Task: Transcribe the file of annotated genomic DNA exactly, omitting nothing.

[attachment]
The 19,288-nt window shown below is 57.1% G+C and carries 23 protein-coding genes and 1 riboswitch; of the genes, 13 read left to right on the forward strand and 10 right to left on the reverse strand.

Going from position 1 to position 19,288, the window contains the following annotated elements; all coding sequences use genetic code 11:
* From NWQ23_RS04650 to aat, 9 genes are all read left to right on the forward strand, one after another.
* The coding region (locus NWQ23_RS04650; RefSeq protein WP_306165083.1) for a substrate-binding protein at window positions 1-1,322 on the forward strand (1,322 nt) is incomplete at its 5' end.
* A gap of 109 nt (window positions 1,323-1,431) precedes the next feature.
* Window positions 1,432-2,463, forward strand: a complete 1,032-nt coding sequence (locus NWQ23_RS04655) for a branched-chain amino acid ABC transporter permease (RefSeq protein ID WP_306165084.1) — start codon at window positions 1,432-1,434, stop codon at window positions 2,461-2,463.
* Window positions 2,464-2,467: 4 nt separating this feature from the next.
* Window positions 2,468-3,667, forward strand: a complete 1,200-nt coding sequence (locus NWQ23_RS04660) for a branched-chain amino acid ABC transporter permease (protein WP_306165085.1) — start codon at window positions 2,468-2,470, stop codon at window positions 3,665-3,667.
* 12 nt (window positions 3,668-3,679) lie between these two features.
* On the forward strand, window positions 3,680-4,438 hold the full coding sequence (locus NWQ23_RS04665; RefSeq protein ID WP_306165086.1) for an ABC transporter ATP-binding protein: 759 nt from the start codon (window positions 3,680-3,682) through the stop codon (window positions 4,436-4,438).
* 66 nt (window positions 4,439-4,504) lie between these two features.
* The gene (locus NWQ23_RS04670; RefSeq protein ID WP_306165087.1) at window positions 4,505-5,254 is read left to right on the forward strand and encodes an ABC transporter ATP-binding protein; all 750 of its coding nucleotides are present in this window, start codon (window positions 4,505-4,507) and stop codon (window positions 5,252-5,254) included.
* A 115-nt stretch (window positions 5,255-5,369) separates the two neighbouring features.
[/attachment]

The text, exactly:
The 19,288-nt window shown below is 57.1% G+C and carries 23 protein-coding genes and 1 riboswitch; of the genes, 13 read left to right on the forward strand and 10 right to left on the reverse strand.

Going from position 1 to position 19,288, the window contains the following annotated elements; all coding sequences use genetic code 11:
* From NWQ23_RS04650 to aat, 9 genes are all read left to right on the forward strand, one after another.
* The coding region (locus NWQ23_RS04650; RefSeq protein WP_306165083.1) for a substrate-binding protein at window positions 1-1,322 on the forward strand (1,322 nt) is incomplete at its 5' end.
* A gap of 109 nt (window positions 1,323-1,431) precedes the next feature.
* Window positions 1,432-2,463, forward strand: a complete 1,032-nt coding sequence (locus NWQ23_RS04655) for a branched-chain amino acid ABC transporter permease (RefSeq protein ID WP_306165084.1) — start codon at window positions 1,432-1,434, stop codon at window positions 2,461-2,463.
* Window positions 2,464-2,467: 4 nt separating this feature from the next.
* Window positions 2,468-3,667, forward strand: a complete 1,200-nt coding sequence (locus NWQ23_RS04660) for a branched-chain amino acid ABC transporter permease (protein WP_306165085.1) — start codon at window positions 2,468-2,470, stop codon at window positions 3,665-3,667.
* 12 nt (window positions 3,668-3,679) lie between these two features.
* On the forward strand, window positions 3,680-4,438 hold the full coding sequence (locus NWQ23_RS04665; RefSeq protein ID WP_306165086.1) for an ABC transporter ATP-binding protein: 759 nt from the start codon (window positions 3,680-3,682) through the stop codon (window positions 4,436-4,438).
* 66 nt (window positions 4,439-4,504) lie between these two features.
* The gene (locus NWQ23_RS04670; RefSeq protein ID WP_306165087.1) at window positions 4,505-5,254 is read left to right on the forward strand and encodes an ABC transporter ATP-binding protein; all 750 of its coding nucleotides are present in this window, start codon (window positions 4,505-4,507) and stop codon (window positions 5,252-5,254) included.
* A 115-nt stretch (window positions 5,255-5,369) separates the two neighbouring features.